It is extremely rare that something happens in little old Wheaton, Illinois, and becomes news all over the world. But in December, that happened. And now, almost daily, what happens in Wheaton is being published in the Washington Post, The New York Times, and the Guardian in the U.K. From The Atlantic to Al Jazeera, everyone's got an opinion, and it seems like everyone's upset.
For those of you who have been spared the social media tsunami, here's what happened. On December 10, Dr. Larycia Hawkins, professor of political science at Wheaton College, posted on her Facebook page that during Advent, to show solidarity with Muslims, she would wear the hijab, the headscarf worn by some women within conservative Islam. She was doing this, she wrote, because "I stand in religious solidarity with Muslims because … we worship the same God."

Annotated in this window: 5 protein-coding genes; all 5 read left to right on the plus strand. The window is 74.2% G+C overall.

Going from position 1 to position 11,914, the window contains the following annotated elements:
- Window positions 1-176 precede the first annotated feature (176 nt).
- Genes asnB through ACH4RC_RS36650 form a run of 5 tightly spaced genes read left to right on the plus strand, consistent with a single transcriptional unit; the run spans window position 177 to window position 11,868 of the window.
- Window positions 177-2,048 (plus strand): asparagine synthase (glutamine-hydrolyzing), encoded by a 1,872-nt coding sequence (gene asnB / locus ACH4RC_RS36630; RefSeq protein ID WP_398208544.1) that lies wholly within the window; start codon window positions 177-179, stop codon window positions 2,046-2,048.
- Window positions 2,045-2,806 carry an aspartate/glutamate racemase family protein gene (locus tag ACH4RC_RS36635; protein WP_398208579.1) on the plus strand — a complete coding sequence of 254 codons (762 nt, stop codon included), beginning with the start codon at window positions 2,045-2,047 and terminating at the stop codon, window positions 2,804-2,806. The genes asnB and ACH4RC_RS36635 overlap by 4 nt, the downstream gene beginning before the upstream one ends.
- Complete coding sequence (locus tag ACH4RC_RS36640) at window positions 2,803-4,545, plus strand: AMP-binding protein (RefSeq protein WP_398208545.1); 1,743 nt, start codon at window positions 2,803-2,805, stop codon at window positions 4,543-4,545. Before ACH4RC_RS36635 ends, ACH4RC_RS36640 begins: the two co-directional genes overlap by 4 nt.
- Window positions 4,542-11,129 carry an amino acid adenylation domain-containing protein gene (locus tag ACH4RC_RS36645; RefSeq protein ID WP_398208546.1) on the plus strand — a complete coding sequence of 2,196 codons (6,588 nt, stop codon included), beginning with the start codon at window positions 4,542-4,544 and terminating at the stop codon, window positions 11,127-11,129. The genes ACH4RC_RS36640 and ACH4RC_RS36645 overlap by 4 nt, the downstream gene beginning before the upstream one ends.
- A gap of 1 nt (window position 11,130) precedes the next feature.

Do Christians and Muslims worship the same God? Think about it: when my Muslim optician goes to Jummah prayers on Friday, and I come to church on Sunday, are we worshiping the same God? That question started a contentious debate, with Christian voices weighing in: "Yes, we do worship the same God," or "No, we don't—not even close," or "It's all semantics." How would you answer?
If you're like most Christians, you may be confused. Or uncertain. LifeWay Research released a study showing that Americans overall are evenly split: 46 percent believe that Muslims and Christians worship the same God, while 47 percent disagree.
Even if you have no connection whatever with Wheaton, I think you need to know whether Christians and Muslims worship the same God. This goes to the heart of each faith. So as a ...
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